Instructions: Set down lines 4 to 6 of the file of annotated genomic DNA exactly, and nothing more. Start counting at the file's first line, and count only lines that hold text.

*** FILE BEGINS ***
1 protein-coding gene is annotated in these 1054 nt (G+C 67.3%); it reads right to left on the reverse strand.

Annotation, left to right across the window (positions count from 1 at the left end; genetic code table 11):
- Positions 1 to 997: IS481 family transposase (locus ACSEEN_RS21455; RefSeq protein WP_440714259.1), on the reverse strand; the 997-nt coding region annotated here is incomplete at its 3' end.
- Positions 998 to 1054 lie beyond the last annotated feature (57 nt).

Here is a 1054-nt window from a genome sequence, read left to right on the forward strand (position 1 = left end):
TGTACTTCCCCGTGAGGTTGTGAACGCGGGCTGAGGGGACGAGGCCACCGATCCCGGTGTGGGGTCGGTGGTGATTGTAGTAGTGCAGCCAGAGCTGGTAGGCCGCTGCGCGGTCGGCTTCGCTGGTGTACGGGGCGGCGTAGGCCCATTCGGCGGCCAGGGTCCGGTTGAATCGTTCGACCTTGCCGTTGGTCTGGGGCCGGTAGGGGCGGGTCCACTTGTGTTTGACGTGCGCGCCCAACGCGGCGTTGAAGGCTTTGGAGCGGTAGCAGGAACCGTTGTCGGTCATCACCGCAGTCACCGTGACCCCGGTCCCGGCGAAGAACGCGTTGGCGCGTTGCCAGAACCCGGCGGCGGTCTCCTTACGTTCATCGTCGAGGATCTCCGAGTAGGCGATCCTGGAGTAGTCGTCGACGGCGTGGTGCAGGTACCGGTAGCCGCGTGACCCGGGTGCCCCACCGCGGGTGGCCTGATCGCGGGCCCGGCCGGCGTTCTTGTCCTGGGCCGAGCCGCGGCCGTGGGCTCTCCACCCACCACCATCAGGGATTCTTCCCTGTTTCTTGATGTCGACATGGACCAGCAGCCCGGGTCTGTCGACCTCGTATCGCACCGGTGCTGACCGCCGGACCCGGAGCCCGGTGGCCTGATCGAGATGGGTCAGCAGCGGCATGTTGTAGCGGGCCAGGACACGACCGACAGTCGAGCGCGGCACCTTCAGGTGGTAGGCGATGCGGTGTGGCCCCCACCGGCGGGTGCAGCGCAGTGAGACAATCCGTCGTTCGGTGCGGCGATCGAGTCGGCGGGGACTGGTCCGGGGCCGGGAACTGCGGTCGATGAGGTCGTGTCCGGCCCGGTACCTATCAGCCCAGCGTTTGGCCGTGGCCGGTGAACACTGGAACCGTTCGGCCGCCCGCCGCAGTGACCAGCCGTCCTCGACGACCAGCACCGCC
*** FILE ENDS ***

- Positions 998 to 1054 lie beyond the last annotated feature (57 nt).

Here is a 1054-nt window from a genome sequence, read left to right on the forward strand (position 1 = left end):
TGTACTTCCCCGTGAGGTTGTGAACGCGGGCTGAGGGGACGAGGCCACCGATCCCGGTGTGGGGTCGGTGGTGATTGTAGTAGTGCAGCCAGAGCTGGTAGGCCGCTGCGCGGTCGGCTTCGCTGGTGTACGGGGCGGCGTAGGCCCATTCGGCGGCCAGGGTCCGGTTGAATCGTTCGACCTTGCCGTTGGTCTGGGGCCGGTAGGGGCGGGTCCACTTGTGTTTGACGTGCGCGCCCAACGCGGCGTTGAAGGCTTTGGAGCGGTAGCAGGAACCGTTGTCGGTCATCACCGCAGTCACCGTGACCCCGGTCCCGGCGAAGAACGCGTTGGCGCGTTGCCAGAACCCGGCGGCGGTCTCCTTACGTTCATCGTCGAGGATCTCCGAGTAGGCGATCCTGGAGTAGTCGTCGACGGCGTGGTGCAGGTACCGGTAGCCGCGTGACCCGGGTGCCCCACCGCGGGTGGCCTGATCGCGGGCCCGGCCGGCGTTCTTGTCCTGGGCCGAGCCGCGGCCGTGGGCTCTCCACCCACCACCATCAGGGATTCTTCCCTGTTTCTTGATGTCGACATGGACCAGCAGCCCGGGTCTGTCGACCTCGTATCGCACCGGTGCTGACCGCCGGACCCGGAGCCCGGTGGCCTGATCGAGATGGGTCAGCAGCGGCATGTTGTAGCGGGCCAGGACACGACCGACAGTCGAGCGCGGCACCTTCAGGTGGTAGGCGATGCGGTGTGGCCCCCACCGGCGGGTGCAGCGCAGTGAGACAATCCGTCGTTCGGTGCGGCGATCGAGTCGGCGGGGACTGGTCCGGGGCCGGGAACTGCGGTCGATGAGGTCGTGTCCGGCCCGGTACCTATCAGCCCAGCGTTTGGCCGTGGCCGGTGAACACTGGAACCGTTCGGCCGCCCGCCGCAGTGACCAGCCGTCCTCGACGACCAGCACCGCC